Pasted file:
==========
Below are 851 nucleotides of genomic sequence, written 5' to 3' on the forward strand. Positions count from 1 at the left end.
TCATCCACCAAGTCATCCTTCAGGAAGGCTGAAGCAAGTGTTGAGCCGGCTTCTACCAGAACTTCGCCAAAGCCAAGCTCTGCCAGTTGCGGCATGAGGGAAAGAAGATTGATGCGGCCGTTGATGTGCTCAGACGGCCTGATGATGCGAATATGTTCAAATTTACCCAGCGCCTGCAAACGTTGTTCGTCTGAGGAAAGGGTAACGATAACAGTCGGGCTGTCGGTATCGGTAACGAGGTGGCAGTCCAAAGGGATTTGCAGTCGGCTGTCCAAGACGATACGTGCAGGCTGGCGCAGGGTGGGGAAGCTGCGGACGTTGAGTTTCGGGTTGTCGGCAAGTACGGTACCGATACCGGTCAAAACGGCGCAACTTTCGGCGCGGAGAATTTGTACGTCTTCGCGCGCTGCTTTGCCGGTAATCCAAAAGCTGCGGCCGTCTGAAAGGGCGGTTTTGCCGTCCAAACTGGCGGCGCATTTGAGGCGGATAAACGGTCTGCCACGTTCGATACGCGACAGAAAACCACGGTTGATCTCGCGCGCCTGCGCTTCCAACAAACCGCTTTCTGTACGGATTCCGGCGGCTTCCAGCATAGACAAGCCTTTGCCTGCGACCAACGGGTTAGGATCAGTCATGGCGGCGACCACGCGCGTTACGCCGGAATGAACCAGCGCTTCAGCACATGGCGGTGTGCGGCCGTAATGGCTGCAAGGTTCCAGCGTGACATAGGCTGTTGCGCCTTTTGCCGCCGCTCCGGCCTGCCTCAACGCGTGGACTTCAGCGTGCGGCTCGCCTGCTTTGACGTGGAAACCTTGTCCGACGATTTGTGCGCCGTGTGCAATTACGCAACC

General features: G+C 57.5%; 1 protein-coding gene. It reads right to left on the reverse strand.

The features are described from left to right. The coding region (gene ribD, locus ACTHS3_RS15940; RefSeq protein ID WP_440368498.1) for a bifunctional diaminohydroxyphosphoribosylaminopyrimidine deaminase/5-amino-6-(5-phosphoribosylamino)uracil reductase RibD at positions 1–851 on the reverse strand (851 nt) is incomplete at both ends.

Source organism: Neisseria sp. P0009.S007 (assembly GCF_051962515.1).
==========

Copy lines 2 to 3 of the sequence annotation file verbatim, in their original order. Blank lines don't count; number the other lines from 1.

TCATCCACCAAGTCATCCTTCAGGAAGGCTGAAGCAAGTGTTGAGCCGGCTTCTACCAGAACTTCGCCAAAGCCAAGCTCTGCCAGTTGCGGCATGAGGGAAAGAAGATTGATGCGGCCGTTGATGTGCTCAGACGGCCTGATGATGCGAATATGTTCAAATTTACCCAGCGCCTGCAAACGTTGTTCGTCTGAGGAAAGGGTAACGATAACAGTCGGGCTGTCGGTATCGGTAACGAGGTGGCAGTCCAAAGGGATTTGCAGTCGGCTGTCCAAGACGATACGTGCAGGCTGGCGCAGGGTGGGGAAGCTGCGGACGTTGAGTTTCGGGTTGTCGGCAAGTACGGTACCGATACCGGTCAAAACGGCGCAACTTTCGGCGCGGAGAATTTGTACGTCTTCGCGCGCTGCTTTGCCGGTAATCCAAAAGCTGCGGCCGTCTGAAAGGGCGGTTTTGCCGTCCAAACTGGCGGCGCATTTGAGGCGGATAAACGGTCTGCCACGTTCGATACGCGACAGAAAACCACGGTTGATCTCGCGCGCCTGCGCTTCCAACAAACCGCTTTCTGTACGGATTCCGGCGGCTTCCAGCATAGACAAGCCTTTGCCTGCGACCAACGGGTTAGGATCAGTCATGGCGGCGACCACGCGCGTTACGCCGGAATGAACCAGCGCTTCAGCACATGGCGGTGTGCGGCCGTAATGGCTGCAAGGTTCCAGCGTGACATAGGCTGTTGCGCCTTTTGCCGCCGCTCCGGCCTGCCTCAACGCGTGGACTTCAGCGTGCGGCTCGCCTGCTTTGACGTGGAAACCTTGTCCGACGATTTGTGCGCCGTGTGCAATTACGCAACC

General features: G+C 57.5%; 1 protein-coding gene. It reads right to left on the reverse strand.